Creating security architectures and processes that directly interact with consumers, especially in consumer electronics, has to take into account usability, user-experience and skill level. Smart cards provide secure services, even in malicious environments, to end-users with a fairly straightforward limited usage pattern that even an ordinary user can easily deal with. The way the smart card industry achieves this is by limiting users' interactions and privileges on the smart cards they carry around and use to access different services. This centralised control has been the key to providing secure and reliable services through smart cards, while keeping the smart cards fairly useable for end-users. However, as smart cards have permeated into every aspect of modern life, users have ended up carrying multiple cards to perform mundane tasks, making smart card-based services a cumbersome experience. User Centric Smart Cards (UCSC) enable users to have all the services they might be accessing using traditional smart cards on a single device that is under their control. Giving "freedom of choice" to users increases their privileges, but the design requirement is to maintain the same level of security and reliability as traditional architectures while giving better user experience. In this paper, we will discuss the challenges faced by the UCSC proposal in balancing security with usability and "freedom of choice", and how it has resolved them.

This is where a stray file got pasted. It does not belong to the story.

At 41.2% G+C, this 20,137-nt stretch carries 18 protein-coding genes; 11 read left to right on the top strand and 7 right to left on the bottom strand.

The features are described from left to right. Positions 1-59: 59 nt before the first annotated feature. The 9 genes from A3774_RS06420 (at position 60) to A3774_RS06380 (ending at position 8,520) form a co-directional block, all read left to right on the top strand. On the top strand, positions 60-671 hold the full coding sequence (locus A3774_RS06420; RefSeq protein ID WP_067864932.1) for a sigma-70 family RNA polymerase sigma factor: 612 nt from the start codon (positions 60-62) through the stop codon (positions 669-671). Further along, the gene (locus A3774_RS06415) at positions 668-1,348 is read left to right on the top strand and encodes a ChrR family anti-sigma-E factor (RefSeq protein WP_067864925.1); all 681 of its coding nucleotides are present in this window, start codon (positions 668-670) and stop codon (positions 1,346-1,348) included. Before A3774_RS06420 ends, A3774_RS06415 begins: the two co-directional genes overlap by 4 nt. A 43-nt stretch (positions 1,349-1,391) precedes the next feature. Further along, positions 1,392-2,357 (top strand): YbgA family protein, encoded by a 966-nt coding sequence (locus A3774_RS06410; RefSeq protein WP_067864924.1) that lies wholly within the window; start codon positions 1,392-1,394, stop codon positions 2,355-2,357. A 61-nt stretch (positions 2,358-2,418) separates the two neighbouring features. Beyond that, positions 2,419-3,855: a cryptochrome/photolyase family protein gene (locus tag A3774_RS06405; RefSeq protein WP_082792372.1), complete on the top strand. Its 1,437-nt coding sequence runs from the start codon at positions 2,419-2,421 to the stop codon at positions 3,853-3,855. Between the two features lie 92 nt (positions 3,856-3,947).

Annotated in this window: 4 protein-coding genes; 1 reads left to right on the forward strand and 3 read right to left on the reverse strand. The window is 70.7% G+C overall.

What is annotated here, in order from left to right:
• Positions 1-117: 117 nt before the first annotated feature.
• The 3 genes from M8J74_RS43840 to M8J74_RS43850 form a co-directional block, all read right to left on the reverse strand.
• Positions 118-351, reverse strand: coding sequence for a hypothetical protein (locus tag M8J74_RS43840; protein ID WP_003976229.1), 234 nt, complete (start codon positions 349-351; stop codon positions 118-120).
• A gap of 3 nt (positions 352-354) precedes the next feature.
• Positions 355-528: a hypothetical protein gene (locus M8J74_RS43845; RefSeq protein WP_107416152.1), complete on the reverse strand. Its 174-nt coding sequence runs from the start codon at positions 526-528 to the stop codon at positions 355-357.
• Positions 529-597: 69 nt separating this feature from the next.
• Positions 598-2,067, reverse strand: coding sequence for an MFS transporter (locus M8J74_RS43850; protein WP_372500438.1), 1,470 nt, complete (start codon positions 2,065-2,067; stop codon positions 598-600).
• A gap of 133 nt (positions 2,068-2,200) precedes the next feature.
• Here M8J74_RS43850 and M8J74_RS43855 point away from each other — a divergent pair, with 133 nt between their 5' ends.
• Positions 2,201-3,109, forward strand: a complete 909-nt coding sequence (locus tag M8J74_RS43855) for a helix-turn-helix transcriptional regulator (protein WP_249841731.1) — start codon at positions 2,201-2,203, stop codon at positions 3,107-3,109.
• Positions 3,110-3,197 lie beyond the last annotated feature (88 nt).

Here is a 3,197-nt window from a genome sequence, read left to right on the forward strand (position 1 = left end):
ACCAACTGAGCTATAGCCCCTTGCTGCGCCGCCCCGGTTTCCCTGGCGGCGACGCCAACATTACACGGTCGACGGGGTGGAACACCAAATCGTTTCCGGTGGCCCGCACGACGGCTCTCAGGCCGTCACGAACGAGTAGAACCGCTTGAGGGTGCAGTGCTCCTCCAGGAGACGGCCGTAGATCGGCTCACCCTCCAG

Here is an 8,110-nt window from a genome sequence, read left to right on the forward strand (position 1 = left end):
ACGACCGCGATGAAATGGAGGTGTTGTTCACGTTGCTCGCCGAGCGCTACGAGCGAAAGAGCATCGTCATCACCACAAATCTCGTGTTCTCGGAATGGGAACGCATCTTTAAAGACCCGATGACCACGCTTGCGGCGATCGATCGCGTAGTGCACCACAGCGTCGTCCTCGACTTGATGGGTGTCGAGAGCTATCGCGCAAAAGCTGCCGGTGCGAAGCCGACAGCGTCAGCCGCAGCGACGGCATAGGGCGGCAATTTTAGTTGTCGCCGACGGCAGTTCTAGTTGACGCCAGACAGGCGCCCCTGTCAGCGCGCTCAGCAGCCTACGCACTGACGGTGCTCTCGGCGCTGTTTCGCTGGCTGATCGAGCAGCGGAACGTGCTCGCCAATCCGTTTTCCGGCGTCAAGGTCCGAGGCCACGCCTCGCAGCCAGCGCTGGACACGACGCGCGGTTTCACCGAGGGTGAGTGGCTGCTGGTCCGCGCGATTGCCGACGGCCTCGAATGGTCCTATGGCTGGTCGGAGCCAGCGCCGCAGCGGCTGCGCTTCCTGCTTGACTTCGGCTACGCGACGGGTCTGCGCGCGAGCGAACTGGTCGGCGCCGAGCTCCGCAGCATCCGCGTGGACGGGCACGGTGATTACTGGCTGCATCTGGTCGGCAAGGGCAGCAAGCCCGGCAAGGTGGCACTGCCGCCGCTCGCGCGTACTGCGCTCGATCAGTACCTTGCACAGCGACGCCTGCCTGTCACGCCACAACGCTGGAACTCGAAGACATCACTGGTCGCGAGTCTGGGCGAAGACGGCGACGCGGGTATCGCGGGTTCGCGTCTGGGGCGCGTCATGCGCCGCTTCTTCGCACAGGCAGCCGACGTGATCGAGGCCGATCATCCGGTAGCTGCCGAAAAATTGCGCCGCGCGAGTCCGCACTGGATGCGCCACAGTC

|Title of host publication
|16th International Conference on Human-Computer Interaction
|Theo Tryfonas, Ioannis Askoxylakis
|Published - 1 Jun 2014